Laughter of bewilderment and disbelief

At a function one day, the soft drink this hack was using to wash down the meal spilt. Thus ensued a fizzy marinated smoked salmon salad. These things happen on this life’s journey. And it was far from the greatest indignity ever to befall allotted circumstances. The two of those occurred in glaringly public arenas and left marks which may eternally hover.

Dealing with such happenings is not so much an acquired skill as a downright necessity. Fizzy fish may not have been the most succulent feast ever encountered. Still, the curious taste soon and faded and being in the company of folk who know how things work – or in some cases don’t – meant nothing was dwelt upon for too long.

The same cannot be said of seeing Lance Armstrong gain media coverage again, and be portrayed in association with good – at least by some who can only be gullible. Notwithstanding the fact that the shamed false champion did overcome cancer, there’s something nauseating about even attempts to portray him as doing good.

Only someone whose life has been touched, directly or indirectly, by the vile disease can know what it’s like to have it linger on the horizon. It was this realisation which made Armstrong’s pinpointing of his cancer as reasoning for his doping the most reprehensible, defiant, arrogant act.

Worse than sullying and leaving a cloud over the sport for so long with his falsehoods. Even worse than the manipulation and intimidation wielded over those in his midst whom for so long strove unrewarded to expose someone who – while undoubtedly obviously talented – utilised nefarious means by which to cast a misguided veneer of greatness.

It is for that reason that all one could do was laugh at Lance being drafted in to aid a fundraising effort. Not laughter of the humorous kind. Not merriment at the idea of fundraising for cancer. And certainly not a belittling the battle with the chronic illness engaged in by former footballer Geoff Thomas.

Former England footballer Geoff Thomas

Rather, laughter of bewilderment and disbelief. At the mere notion that anybody could enlist the help of someone – effected by cancer or otherwise – who spoke so insultingly and almost flippantly about the affliction. Compounded unimaginably as the fundraising effort in question is a cycling one and, just to add another tinge of discomfort, one which coincides with Le Tour De France.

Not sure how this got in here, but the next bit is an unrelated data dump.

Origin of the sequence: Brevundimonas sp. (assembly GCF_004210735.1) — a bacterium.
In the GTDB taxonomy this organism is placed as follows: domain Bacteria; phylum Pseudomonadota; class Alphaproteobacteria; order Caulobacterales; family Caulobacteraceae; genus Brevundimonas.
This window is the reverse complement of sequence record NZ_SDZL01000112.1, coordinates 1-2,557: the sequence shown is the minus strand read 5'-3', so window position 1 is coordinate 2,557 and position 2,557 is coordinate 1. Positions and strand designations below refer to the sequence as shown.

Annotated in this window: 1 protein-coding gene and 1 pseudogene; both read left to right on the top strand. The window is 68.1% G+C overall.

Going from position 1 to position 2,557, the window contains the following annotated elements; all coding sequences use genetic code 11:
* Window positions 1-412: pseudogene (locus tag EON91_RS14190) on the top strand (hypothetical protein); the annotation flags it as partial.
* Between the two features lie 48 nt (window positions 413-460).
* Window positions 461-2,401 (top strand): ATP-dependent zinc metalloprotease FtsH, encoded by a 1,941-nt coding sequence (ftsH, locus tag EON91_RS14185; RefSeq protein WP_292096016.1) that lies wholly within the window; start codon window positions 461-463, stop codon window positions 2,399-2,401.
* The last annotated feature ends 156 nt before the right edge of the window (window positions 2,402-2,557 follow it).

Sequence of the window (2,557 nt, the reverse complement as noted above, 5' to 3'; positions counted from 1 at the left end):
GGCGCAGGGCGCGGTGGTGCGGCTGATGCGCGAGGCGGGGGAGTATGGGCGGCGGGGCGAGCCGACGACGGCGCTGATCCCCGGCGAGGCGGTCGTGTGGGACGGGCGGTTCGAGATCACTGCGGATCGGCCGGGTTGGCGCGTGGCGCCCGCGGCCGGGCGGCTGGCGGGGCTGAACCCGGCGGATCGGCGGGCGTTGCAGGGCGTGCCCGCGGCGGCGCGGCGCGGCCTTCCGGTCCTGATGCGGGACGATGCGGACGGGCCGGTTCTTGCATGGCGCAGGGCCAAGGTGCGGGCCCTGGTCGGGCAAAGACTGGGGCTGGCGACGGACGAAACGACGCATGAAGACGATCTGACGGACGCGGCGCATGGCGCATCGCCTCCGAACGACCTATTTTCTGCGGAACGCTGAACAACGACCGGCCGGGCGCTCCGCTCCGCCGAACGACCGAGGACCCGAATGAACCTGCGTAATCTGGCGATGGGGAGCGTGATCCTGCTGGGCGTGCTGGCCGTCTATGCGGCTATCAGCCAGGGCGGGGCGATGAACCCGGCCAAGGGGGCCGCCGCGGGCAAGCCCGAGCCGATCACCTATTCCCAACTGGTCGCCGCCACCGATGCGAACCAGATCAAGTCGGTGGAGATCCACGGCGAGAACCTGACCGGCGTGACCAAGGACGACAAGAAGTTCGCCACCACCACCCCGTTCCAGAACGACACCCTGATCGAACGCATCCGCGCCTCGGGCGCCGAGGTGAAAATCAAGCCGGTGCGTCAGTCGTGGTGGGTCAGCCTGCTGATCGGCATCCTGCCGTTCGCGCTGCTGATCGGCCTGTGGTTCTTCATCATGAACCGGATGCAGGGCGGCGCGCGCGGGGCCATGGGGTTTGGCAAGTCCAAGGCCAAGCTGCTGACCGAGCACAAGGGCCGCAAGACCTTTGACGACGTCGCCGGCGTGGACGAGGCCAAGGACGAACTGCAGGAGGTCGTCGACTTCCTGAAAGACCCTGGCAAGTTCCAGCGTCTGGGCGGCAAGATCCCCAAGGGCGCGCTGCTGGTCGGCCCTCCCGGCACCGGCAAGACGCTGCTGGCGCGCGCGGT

It left a taste alright, but it was far more sour than curious. Here’s one thing that rankles, by the time the rider’s misdeeds were finally unmasked owing to intrepid, heroic journalism by David Walsh and Paul Kimmage, he had long left the sport and though there were ramifications such was Armstrong’s status – and such were the worrying number of those seemingly willing to buy into same – that he still emerged more unscathed than those whose lives were impacted by his actions.

Hindsight has, to me at least, exposed the Oprah Winfrey interview to be another exercise in cynical deception. Aimed not at displaying any semblance of remorse. More an attempt, yet again, to make himself the only show in town. Lance Armstrong the public figure should have been shelved there and then.

That’s not to say he shouldn’t be allowed get on with his life. As disgusting as the former rider’s actions and behaviour were, there are those who – whether it’s totally acknowledged or not – were involved in altogether more heinous activities yet acquired quite the profile and ended up as figures of public stature, possibly because of their past.

Where the sole comparison between those latterly referred to and the shamed former cyclist transpires is in a shared need for good publicity for themselves. Perhaps to the exclusion of everything else.

Some might scoff at the two journalists’ continued interest in and documentation of affairs surrounding he who was stripped of his seven Tour De France titles. However, the most recent offerings suggest that darkness surrounding the individual may spread beyond the world of cycling to envelope things that were supposed to be for the deliverance of good.

It is for those very reasons that what will take place in a few weeks – when Armstrong joins Thomas for two stages of the Tour – should be greeted with abhorrence. For all the former footballer’s courage in battling the gravest of illnesses and his attempts to increase funding so as to better efforts to tackle it are laudable, his recruitment of who he has is grossly ill-judged.

The blind indifference portrayed by the ex England midfielder to the Texan’s serially documented wrongdoing is startling. Acting as if his efforts away from cycling could in some manner airbrush the harm done. Surely there were innumerable vaunted former – or current – sports stars Thomas could’ve aligned with. Instead, his unstinting loyalty to Lance – in terms of cycling alone – serves as affront to a sport supposedly trying to redefine itself.

Which in turn raises questions for the UCI. Brian Cookson’s assumption of control of the governing body, and, more pointedly, the eradication of the Pat McQuaid era, was supposed to herald the commencement of a new dawn for the sport. Instead, there has been but vacant posturing about Armstrong being “Strongly advised to stay away” from the flagship event.

If the credibility of the sport – and specifically the governance thereof – is to hold any water, there should’ve been an outright forbiddance of Armstrong getting anywhere near what is the discipline’s signature competition. However, passive disinterest where it really counts gives the worrying impression that little has changed.

 

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